The new myths of gifted education (w/ Podcast)

Nov 02, 2009

More than 25 years after myths about gifted education were first explored, they are all still with us and new ones have been added, according to research published in the current Gifted Child Quarterly (GCQ), the official journal of National Association for Gifted Children.

Providing specialized and organized gifted education courses was a relatively new concept in 1982 when an article entitled "Demythologizing Gifted Education" was first published in GCQ. Research at that time found that certain myths were widely believed, such as the idea that the gifted constituted a single, homogeneous group of learners, or that just one curriculum would serve all equally.

This video is not supported by your browser at this time.
Which misperceptions about gifted education have been debunked through the years, and which still remain? Dr. Carolyn Callahan, Editor of Gifted Child Quarterly, sits down with former editor Donald Treffinger to discuss his special issue on demythologizing gifted education in Volume 53, issue 4, a revisitation of his groundbreaking 1982 special issue.

In "The Myths of Gifted Education: A Contemporary View," the journal takes a new look at the current state of gifted education. Researchers found that all 15 of the 1982 myths are still with us, though some have been modified over time, and several new ones have emerged. A few of the now 19 myths in this special issue of GCQ include:

  • Creativity is too difficult to measure
  • Gifted education means having a program
  • High ability students don't face problems and challenges
  • It's "fair" to teach all children the same way
  • Advanced Placement (AP) is an adequate secondary program
"Our hope is that this issue will stimulate lively discussion, , and creative research in the field," writes guest editor Donald J. Treffinger. "We hope to help 'shake loose the grip' of some common myths and suggest promising directions for more productive foundations for inquiry and practice."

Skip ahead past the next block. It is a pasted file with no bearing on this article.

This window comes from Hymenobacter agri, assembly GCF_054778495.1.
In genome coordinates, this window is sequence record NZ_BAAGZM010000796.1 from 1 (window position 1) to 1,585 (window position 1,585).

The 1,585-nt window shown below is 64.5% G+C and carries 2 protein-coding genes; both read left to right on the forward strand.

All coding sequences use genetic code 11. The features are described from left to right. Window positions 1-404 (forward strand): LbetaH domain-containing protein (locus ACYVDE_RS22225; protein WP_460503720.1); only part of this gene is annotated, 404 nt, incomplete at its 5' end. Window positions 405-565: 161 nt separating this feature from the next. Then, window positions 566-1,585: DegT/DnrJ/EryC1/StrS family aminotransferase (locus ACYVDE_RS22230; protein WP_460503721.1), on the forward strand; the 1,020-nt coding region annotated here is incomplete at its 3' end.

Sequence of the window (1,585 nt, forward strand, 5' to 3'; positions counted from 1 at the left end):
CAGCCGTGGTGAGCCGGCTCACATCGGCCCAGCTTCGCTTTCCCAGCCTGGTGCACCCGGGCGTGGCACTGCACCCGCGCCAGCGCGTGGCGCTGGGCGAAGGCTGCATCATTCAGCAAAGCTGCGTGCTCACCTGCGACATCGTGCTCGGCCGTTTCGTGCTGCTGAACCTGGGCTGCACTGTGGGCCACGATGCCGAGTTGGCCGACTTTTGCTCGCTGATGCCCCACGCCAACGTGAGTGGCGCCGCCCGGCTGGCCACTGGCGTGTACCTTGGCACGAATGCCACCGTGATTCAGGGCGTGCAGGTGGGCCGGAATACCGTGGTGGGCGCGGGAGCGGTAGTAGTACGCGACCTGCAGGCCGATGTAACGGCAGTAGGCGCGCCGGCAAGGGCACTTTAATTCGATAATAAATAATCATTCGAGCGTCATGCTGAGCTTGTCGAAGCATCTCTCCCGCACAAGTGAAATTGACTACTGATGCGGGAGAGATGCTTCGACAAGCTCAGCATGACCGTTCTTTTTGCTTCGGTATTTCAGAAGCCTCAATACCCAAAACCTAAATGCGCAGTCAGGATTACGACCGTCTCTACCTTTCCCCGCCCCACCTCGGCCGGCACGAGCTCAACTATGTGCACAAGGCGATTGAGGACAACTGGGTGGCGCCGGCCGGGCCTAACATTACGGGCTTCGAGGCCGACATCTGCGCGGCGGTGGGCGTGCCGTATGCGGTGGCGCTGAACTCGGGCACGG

More information: "The Myths of Gifted Education: A Contemporary View" a special issue of Gifted Child Quarterly (published by SAGE) is available free for a limited time at gcq.sagepub.com/content/vol53/issue4

Source: SAGE Publications

Explore further: When rulers can't understand the ruled

add to favorites email to friend print save as pdf

Related Stories

Education professor dispels myths about gifted children

Jan 13, 2009

(PhysOrg.com) -- Though not often recognized as "special needs" students, gifted children require just as much attention and educational resources to thrive in school as do other students whose physical, behavioral, emotional ...

Developing our brightest minds

Jan 31, 2007

Who will be the next Albert Einstein? The next Stephen Hawking? A new report from Vanderbilt University reveals the complex mix of factors that create these intellectual leaders: cognitive abilities, educational opportunities, ...

What's fear got to do with it?

Jan 23, 2008

The education world is under more scrutiny than ever before. Reports, political platforms, test result comparisons, and various articles in newspapers and magazines all criticize a field that just a generation or so ago was ...

The university of the future

Jul 15, 2008

In a world where economies are increasingly dependent upon high-level knowledge, higher education is a key national resource. But a Forward Look initiated by the European Science Foundation (ESF) shows that we need to know ...

Recommended for you

When rulers can't understand the ruled

13 hours ago

Johns Hopkins University political scientists wanted to know if America's unelected officials have enough in common with the people they govern to understand them.

When casualties increased, war coverage became more negative

17 hours ago

As the number of U.S. casualties rose in Afghanistan, reporters filed more stories about the conflict and those articles grew increasingly negative about both the war effort and the military, according to a Penn State researcher. ...

Poll surveys residents of two war-torn African nations

22 hours ago

Researchers fanned out in one of the most dangerous corners of the globe late last year, asking residents of a brutalized part of the Democratic Republic of the Congo (DRC) their thoughts on violence, security, ...

Drunk driving women treated differently than men

22 hours ago

A study by Victoria University of Wellington's Health Services Research Centre explores attitudes and behaviours surrounding women and drink-driving, and the extent to which they have changed over the past decade.

User comments : 1

Adjust slider to filter visible comments by rank

Display comments: newest first

pcunix
not rated yet Nov 02, 2009
New?

I was in a Gifted and Talented class in 1958 - fifth grade and 1959, sixth. After that, they called it something else and the teachers weren't really up to the task but supposedly they were still giving us a special program.

Did they really need such scholarly study to debunk these? Just looking at the titles made me laugh at the absurdity of many of these.